I have recently discovered QGIS and have been hoping to find a solution for converting bacthes of xy coordinates between two projection systems for our mapping system. I have known good coordinates for both datums that I am trying to convert between, but even though I believe I'm doing the right steps in QGIS, my coordinates are still out by a small margin.

Prior to finding QGIS, for single coordinate conversion I have been using the free Java-based Coordinate and Data Transformations tool that is available on the internet from Charles L. Taylor. I've attached an image of the two known coordinates from this tool.

I've provided the text data of my coordinates.

Original coords in NAD83/WGS84 Zone 14N (EPSG:4326)

Lat/Long: 49.362977,-101-742026
UTMs: x 300914.226, y 5471423.864

Converted coords in NAD27 Zone 13N (EPSG:26713)

Lat/Long: 49.362924,-101.741634
UTMs: 736577.110,5472689.933

I had imported my list of coordinates (original datum is NAD83/WGS84) into QGIS to get my list of points. After adding the corresponding UTM coordinates using the Export/Add Geometry function, I can see that the UTMs in the attribute table are the same as my original .csv file.

After conversion to what I thought was NAD27-Z13 using QGIS, my first coordinate comes back with the following coordinates:

Lat/Long: 49.36297733,-101.74205733
UTMs: 736548.431,5472694.612

When I plot the above coordinate on the map I have with the known good points already on the map, obviously they don't line up. What I'm wondering is if I'm missing a step or if there are options that must be set during conversion. From what I can tell of QGIS, if I can find a solution to this, it will make batch conversion between datums much quicker. Many of the coordinate files that I receive are in .csv format and QGIS seems like the perfect application for what I need, however, I'm hoping that someone that has more experience can point me in the right direction.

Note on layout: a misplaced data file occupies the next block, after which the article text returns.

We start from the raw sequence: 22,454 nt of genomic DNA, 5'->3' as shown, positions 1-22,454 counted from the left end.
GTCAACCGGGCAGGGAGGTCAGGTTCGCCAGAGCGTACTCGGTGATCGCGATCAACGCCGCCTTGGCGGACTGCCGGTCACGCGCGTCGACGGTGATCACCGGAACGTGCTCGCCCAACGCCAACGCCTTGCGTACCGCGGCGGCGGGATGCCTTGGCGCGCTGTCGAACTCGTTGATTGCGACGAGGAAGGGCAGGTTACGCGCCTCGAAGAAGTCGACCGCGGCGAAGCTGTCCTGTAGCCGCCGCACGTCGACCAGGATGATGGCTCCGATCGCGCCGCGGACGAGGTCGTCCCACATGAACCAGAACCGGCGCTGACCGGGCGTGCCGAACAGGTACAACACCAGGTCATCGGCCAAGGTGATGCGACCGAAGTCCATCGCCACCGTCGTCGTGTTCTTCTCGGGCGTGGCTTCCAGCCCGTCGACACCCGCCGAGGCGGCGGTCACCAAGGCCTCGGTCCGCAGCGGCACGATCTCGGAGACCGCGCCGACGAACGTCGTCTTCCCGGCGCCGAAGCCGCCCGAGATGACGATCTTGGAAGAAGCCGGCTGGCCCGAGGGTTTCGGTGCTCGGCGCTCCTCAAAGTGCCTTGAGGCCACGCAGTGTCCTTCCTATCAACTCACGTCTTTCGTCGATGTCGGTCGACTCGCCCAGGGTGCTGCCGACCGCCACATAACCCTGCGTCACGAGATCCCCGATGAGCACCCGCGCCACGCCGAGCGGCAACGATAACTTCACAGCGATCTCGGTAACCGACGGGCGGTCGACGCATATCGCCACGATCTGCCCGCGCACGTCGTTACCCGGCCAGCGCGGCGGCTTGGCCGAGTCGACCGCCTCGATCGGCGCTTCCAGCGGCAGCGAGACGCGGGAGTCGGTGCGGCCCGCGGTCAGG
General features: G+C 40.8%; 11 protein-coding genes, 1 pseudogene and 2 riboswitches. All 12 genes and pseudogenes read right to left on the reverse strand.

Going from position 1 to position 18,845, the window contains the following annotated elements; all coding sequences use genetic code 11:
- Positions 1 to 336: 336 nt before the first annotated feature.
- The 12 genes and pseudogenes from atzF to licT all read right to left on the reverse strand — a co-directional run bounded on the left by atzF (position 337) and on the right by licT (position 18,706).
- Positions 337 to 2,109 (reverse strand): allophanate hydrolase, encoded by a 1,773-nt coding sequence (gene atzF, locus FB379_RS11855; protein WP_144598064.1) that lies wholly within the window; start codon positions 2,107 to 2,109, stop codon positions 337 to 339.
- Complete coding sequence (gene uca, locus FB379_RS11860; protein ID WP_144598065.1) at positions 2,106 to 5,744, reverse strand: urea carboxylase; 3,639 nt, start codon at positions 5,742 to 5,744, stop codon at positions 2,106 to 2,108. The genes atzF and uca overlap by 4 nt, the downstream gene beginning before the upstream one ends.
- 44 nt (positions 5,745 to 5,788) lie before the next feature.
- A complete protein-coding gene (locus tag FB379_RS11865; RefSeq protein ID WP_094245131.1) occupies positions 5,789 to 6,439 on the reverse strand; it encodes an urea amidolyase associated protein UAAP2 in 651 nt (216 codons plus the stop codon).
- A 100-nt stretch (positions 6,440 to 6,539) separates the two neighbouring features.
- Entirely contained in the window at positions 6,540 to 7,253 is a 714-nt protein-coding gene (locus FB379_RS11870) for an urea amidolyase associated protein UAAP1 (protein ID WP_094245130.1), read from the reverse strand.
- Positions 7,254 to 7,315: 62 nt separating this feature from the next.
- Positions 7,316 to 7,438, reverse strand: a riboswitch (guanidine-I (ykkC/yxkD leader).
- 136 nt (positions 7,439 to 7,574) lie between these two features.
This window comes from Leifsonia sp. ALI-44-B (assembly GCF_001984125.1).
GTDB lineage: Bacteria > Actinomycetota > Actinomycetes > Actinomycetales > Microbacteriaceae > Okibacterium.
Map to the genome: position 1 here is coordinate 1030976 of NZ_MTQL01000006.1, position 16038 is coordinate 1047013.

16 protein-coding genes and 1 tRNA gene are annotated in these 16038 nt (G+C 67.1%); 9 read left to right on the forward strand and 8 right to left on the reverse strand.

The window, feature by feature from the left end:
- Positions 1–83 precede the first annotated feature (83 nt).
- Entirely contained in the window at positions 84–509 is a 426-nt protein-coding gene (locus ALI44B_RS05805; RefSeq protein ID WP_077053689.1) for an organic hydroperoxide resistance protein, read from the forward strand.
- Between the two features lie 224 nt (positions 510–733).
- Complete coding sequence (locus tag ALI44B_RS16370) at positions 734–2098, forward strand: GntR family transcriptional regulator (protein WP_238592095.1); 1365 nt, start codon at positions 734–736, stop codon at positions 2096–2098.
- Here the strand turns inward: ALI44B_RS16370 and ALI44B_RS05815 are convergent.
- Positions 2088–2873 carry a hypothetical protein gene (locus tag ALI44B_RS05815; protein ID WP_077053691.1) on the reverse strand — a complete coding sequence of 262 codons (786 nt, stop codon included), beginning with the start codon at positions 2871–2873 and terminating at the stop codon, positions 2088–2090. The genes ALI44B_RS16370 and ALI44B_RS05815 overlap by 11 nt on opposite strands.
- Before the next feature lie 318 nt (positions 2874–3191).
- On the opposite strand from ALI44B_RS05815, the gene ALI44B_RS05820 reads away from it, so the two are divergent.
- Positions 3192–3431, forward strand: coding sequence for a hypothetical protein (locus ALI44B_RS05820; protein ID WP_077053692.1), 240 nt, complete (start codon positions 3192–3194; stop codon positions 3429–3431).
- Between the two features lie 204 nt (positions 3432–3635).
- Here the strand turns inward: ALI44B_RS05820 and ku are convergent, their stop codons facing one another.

• 1
    Exactly which datums did you pick in Taylor's tool? They're linked to particular 3-parameter transformations and using the Abridged Molodensky method. QGIS is likely using different transformations. Meanwhile, I can't match either set with NADCON- or NTv2-based which are more accurate file-based ones.
    – mkennedy
    Jun 20, 2013 at 17:49
  • The datum that I chose for the original coordinates was 'North American 1983 Datum, Canada' and for the converted coordinates, I used 'North American 1927 Datum, Canada (Northwest Territories, Saskatchewan). If I use the default of WGS84 for the input coordinates, it gives me the same output coordinates.
    – Jeff M
    Jun 20, 2013 at 21:15
  • 1
    Based on what I read in below link, yes. I'm not a QGIS person though. Another page makes me wonder if that file is just the Saskatchewan area extracted from the nat'l file: Ntv2_0.gsb. The datum chosen in Taylor's tool links to EPSG:1182, NA27 to WGS 84 (13). hub.qgis.org/issues/3099
    – mkennedy
    Jun 20, 2013 at 21:48
  • 1
    You may want to look at other questions/answers by searching qgis and ntv2 (or nadcon). Regardless, I'm going to put a bounty on it tomorrow (have to wait 2 days).